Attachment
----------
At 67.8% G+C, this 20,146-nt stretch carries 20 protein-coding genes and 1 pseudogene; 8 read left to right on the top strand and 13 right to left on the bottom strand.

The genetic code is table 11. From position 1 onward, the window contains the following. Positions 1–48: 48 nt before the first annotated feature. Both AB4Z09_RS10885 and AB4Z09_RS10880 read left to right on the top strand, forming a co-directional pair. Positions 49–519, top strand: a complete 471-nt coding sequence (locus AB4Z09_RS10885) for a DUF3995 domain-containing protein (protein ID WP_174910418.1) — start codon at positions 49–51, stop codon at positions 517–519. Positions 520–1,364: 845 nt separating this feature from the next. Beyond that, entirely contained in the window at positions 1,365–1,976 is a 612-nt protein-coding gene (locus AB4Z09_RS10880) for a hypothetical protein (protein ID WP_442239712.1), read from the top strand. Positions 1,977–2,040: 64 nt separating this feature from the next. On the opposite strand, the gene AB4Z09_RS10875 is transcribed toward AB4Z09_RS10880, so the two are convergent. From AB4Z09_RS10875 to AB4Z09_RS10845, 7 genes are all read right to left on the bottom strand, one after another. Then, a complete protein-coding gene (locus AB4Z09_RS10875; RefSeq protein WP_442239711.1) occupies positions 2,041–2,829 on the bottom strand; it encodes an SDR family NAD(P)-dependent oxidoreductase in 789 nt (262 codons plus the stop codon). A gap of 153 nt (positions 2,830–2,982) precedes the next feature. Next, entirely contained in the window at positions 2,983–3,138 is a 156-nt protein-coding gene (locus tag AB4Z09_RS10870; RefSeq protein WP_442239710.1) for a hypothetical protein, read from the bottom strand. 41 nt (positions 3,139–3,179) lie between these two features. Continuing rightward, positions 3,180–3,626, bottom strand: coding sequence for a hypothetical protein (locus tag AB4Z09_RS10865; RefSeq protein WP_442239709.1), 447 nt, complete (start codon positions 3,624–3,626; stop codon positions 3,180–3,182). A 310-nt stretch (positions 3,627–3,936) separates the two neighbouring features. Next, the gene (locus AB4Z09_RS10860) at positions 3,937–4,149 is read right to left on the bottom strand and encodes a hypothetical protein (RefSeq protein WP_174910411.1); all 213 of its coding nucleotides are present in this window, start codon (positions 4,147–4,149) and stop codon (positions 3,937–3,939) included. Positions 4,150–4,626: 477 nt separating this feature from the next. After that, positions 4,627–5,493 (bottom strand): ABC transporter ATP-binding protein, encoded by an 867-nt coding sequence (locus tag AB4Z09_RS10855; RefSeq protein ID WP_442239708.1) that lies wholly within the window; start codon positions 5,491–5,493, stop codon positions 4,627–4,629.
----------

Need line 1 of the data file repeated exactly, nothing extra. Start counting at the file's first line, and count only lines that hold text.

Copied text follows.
At 67.8% G+C, this 20,146-nt stretch carries 20 protein-coding genes and 1 pseudogene; 8 read left to right on the top strand and 13 right to left on the bottom strand.